KEY WORDS

Pharmacology

computers

pharmacy

undergraduate

computer assisted learning

INTRODUCTION Pharmacology is the study of the manner in which the function of living systems is affected by chemical agents. Practical lessons are an important part of pharmacology curricula of various undergraduate courses, such as medicine, nursing, science and pharmacy. In vitro and in vivo animal experiments have been widely used in the practical lessons to help students gaining hands-on skills of pharmacological experiments, and more importantly, reinforcing their knowledge learned from lectures and textbooks. Although traditional live animal experiments are invaluable, they do have shortcomings, and their costeffectiveness has been questioned 1,2. Apart from being time consuming, animal experiments can only test
Correspondence: Lexin Wang e-mail: lwang@csu.edu.au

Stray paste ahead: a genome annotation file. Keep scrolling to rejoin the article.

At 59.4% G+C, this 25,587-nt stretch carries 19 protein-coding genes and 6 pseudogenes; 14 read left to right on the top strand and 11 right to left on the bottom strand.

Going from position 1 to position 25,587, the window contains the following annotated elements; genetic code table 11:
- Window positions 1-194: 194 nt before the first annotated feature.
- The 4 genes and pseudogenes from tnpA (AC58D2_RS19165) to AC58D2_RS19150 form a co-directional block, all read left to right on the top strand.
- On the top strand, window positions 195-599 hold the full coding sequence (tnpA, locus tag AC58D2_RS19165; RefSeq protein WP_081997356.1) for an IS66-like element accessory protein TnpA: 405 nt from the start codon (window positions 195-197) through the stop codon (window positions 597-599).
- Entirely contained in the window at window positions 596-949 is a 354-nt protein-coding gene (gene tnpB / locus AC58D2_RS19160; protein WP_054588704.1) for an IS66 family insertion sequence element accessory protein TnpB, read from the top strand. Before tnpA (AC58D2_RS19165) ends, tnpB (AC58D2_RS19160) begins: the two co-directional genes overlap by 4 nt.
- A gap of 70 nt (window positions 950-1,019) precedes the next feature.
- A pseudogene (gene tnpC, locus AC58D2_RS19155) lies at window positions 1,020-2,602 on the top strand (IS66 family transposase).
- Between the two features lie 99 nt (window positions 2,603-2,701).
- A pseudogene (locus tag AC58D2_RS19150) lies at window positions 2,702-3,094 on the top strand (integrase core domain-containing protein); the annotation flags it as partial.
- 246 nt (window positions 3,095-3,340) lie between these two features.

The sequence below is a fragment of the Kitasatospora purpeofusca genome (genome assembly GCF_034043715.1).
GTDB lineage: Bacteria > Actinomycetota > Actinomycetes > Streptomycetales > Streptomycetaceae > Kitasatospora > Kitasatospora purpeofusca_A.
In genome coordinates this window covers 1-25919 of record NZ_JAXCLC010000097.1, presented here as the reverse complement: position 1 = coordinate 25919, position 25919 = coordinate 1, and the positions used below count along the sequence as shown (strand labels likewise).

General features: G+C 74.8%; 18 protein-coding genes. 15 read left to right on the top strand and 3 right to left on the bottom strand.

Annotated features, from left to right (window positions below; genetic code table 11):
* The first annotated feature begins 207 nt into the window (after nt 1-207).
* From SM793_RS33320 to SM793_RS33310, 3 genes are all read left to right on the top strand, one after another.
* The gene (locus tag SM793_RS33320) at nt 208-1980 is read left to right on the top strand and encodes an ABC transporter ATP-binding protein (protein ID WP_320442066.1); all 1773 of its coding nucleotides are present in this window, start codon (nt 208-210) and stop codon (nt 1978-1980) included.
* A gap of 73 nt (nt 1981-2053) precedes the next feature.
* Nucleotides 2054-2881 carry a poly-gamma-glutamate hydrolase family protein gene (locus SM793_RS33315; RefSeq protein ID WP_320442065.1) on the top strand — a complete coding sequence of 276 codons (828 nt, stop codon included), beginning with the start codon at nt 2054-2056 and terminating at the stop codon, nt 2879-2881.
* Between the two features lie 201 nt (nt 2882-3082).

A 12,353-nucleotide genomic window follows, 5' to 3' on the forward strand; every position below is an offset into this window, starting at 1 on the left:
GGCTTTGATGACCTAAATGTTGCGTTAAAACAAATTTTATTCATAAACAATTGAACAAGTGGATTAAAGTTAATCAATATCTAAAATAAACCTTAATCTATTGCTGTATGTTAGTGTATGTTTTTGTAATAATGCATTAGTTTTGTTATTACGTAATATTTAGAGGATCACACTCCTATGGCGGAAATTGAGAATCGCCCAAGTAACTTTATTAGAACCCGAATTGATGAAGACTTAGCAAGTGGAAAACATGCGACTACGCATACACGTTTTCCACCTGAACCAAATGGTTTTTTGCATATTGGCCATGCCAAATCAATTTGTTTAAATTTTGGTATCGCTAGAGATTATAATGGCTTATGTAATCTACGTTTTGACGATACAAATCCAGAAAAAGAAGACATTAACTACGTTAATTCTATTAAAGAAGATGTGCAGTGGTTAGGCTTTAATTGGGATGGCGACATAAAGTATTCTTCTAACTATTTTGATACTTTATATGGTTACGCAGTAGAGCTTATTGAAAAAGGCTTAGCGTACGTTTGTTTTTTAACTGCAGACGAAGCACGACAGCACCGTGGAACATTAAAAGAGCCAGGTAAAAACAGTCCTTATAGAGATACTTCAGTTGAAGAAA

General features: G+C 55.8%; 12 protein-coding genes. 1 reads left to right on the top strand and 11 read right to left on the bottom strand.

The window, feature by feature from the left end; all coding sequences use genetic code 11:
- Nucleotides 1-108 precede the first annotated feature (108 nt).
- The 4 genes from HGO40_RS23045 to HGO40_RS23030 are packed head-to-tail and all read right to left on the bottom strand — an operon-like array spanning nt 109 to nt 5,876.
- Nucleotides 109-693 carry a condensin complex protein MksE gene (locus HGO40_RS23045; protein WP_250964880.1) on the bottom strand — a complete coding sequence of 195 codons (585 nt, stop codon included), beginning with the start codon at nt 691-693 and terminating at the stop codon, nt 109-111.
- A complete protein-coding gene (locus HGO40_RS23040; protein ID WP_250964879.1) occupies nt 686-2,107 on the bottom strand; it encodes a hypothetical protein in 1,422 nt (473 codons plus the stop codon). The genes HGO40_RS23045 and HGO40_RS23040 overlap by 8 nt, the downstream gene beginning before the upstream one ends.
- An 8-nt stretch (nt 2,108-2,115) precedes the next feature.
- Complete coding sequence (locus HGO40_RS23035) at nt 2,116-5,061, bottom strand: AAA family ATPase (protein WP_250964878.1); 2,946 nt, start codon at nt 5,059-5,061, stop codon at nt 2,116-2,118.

a limited number of drugs at a given period of time. Furthermore, animal experiments, in particular whole animal studies, are often labour-intensive and costly3. A variety of computing programs have been developed for undergraduate and postgraduate teaching of pharmacology4-8. Previous evidence has shown that this innovative educational technique, either as an adjunct to the traditional teaching methods such as lectures, or as a sole teaching tool for distance education or home studies, facilitates students’ learning and improves overall study outcomes in pharmacology7,8. Pharmacy students’ perception on using simulated experiments as an alternative to animal experiments, however, is unclear. The purpose of this study is to evaluate pharmacy students’ views on effectiveness and utility of computer simulations at an Australian university.